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Randomised trial of glutamine and selenium supplemented parenteral nutrition for critically ill patients. Protocol Version 9, 19 February 2007 known as SIGNET (Scottish Intensive care Glutamine or seleNium Evaluative Trial)

  • Peter JD Andrews1Email author,
  • Alison Avenell2,
  • David W Noble4,
  • Marion K Campbell2,
  • Claire G Battison1,
  • Bernard L Croal2,
  • William G Simpson5,
  • John Norrie2,
  • Luke D Vale2, 3,
  • Jonathon Cook2,
  • Robyn de Verteuil2,
  • Anne C Milne2 and
  • The Trials Management Group
Trials20078:25

https://doi.org/10.1186/1745-6215-8-25

Received: 10 July 2007

Accepted: 20 September 2007

Published: 20 September 2007

Abstract

Background

Mortality rates in the Intensive Care Unit and subsequent hospital mortality rates in the UK remain high. Infections in Intensive Care are associated with a 2–3 times increased risk of death. It is thought that under conditions of severe metabolic stress glutamine becomes "conditionally essential". Selenium is an essential trace element that has antioxidant and anti-inflammatory properties. Approximately 23% of patients in Intensive Care require parenteral nutrition and glutamine and selenium are either absent or present in low amounts. Both glutamine and selenium have the potential to influence the immune system through independent biochemical pathways. Systematic reviews suggest that supplementing parenteral nutrition in critical illness with glutamine or selenium may reduce infections and mortality. Pilot data has shown that more than 50% of participants developed infections, typically resistant organisms. We are powered to show definitively whether supplementation of PN with either glutamine or selenium is effective at reducing new infections in critically ill patients.

Methods/design

2 × 2 factorial, pragmatic, multicentre, double-blind, randomised controlled trial. The trial has an enrolment target of 500 patients. Inclusion criteria include: expected to be in critical care for at least 48 hours, aged 16 years or over, patients who require parenteral nutrition and are expected to have at least half their daily nutritional requirements given by that route.

Allocation is to one of four iso-caloric, iso-nitrogenous groups: glutamine, selenium, both glutamine & selenium or no additional glutamine or selenium. Trial supplementation is given for up to seven days on the Intensive Care Unit and subsequent wards if practicable. The primary outcomes are episodes of infection in the 14 days after starting trial nutrition and mortality. Secondary outcomes include antibiotic usage, length of hospital stay, quality of life and cost-effectiveness.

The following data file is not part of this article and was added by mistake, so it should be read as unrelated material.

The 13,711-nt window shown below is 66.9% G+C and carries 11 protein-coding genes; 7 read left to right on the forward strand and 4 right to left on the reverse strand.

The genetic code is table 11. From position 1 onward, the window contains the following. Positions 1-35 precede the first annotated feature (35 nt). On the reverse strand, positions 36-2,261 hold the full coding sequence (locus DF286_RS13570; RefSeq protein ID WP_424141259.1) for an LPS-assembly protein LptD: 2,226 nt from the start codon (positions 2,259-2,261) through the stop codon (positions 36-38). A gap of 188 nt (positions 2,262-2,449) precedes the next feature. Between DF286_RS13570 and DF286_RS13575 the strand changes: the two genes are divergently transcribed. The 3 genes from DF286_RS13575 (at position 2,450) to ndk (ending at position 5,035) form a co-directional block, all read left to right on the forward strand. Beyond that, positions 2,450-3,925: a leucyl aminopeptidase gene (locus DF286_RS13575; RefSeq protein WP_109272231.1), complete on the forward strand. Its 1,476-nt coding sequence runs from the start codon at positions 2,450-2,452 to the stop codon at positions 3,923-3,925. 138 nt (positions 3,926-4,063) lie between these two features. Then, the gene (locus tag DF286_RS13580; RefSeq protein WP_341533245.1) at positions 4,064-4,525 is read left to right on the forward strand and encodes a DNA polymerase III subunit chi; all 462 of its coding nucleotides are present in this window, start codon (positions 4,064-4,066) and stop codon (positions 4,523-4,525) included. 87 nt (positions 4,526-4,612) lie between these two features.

Discussion

To date more than 285 patients have been recruited to the trial from 10 sites in Scotland. Recruitment is due to finish in August 2008 with a further six months follow up. We expect to report the results of the trial in summer 2009.

Trial registration

This trial is registered with the International Standard Randomised Controlled Trial Number system. ISRCTN87144826

Background

Intensive care unit (ICU) and subsequent hospital mortality in the UK remains high, with figures of 15–20% and 30% respectively [1]. The cost per ICU bed-day exceeds £1,100 based on a mean from all trusts in England and Wales [2]. In many countries, including the UK, provision of intensive care is inadequate to meet demand. Infections acquired on the ICU have been associated with a two to three fold increased risk of death [3], this is associated with both illness and drug related impairment of the patient's immune system. Multiple portals for infection include: tracheal tubes, nasogastric tubes, chest and abdominal drains, central venous, pulmonary arterial and urinary catheters, wounds, and infective loci present before admission to ICU. These infections increase mortality, morbidity, length-of-stay, antibiotic usage and costs of care. As a result 40–50% of patients on ICU are prescribed antibiotics at any one time [2]. Such concentrated antibiotic usage may contribute to ICU, hospital and even community antibiotic resistance, which is a major health care issue [2, 46].

A European point prevalence study in ICUs showed that 66% of patients were receiving artificial nutritional support, 42% of whom were receiving either parenteral nutrition alone (23%) or parenteral combined with enteral nutrition (19%). [7].

Although the enteral feeding route is preferred to parenteral (reduced costs of administration and reduced risk of infective complications from the intravenous line), parenteral nutrition (PN) retains an important supportive role in the management of ICU patients, many of whom cannot be fed effectively by the enteral route because of gastro-intestinal dysfunction [8].

Glutamine